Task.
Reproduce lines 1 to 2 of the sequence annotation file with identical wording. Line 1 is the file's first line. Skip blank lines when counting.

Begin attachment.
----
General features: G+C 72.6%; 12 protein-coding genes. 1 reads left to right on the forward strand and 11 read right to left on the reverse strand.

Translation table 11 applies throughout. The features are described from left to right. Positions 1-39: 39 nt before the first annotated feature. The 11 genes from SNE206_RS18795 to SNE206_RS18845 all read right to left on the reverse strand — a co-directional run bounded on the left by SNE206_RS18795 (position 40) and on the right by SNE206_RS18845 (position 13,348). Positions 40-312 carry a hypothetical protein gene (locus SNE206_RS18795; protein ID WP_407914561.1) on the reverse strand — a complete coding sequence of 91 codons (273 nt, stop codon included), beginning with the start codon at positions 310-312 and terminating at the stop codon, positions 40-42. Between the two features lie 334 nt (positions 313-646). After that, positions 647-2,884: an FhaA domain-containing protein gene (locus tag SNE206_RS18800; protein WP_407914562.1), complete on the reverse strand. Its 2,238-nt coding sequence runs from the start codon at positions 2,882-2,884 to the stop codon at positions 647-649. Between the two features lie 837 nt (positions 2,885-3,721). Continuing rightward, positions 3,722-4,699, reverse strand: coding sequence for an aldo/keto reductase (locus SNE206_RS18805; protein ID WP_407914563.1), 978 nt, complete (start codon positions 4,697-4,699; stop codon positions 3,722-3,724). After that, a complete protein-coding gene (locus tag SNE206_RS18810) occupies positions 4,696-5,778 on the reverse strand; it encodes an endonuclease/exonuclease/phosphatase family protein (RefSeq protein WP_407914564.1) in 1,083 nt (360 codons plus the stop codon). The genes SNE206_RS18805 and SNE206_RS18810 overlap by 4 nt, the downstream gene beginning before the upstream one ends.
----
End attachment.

General features: G+C 72.6%; 12 protein-coding genes. 1 reads left to right on the forward strand and 11 read right to left on the reverse strand.

Translation table 11 applies throughout. The features are described from left to right. Positions 1-39: 39 nt before the first annotated feature. The 11 genes from SNE206_RS18795 to SNE206_RS18845 all read right to left on the reverse strand — a co-directional run bounded on the left by SNE206_RS18795 (position 40) and on the right by SNE206_RS18845 (position 13,348). Positions 40-312 carry a hypothetical protein gene (locus SNE206_RS18795; protein ID WP_407914561.1) on the reverse strand — a complete coding sequence of 91 codons (273 nt, stop codon included), beginning with the start codon at positions 310-312 and terminating at the stop codon, positions 40-42. Between the two features lie 334 nt (positions 313-646). After that, positions 647-2,884: an FhaA domain-containing protein gene (locus tag SNE206_RS18800; protein WP_407914562.1), complete on the reverse strand. Its 2,238-nt coding sequence runs from the start codon at positions 2,882-2,884 to the stop codon at positions 647-649. Between the two features lie 837 nt (positions 2,885-3,721). Continuing rightward, positions 3,722-4,699, reverse strand: coding sequence for an aldo/keto reductase (locus SNE206_RS18805; protein ID WP_407914563.1), 978 nt, complete (start codon positions 4,697-4,699; stop codon positions 3,722-3,724). After that, a complete protein-coding gene (locus tag SNE206_RS18810) occupies positions 4,696-5,778 on the reverse strand; it encodes an endonuclease/exonuclease/phosphatase family protein (RefSeq protein WP_407914564.1) in 1,083 nt (360 codons plus the stop codon). The genes SNE206_RS18805 and SNE206_RS18810 overlap by 4 nt, the downstream gene beginning before the upstream one ends.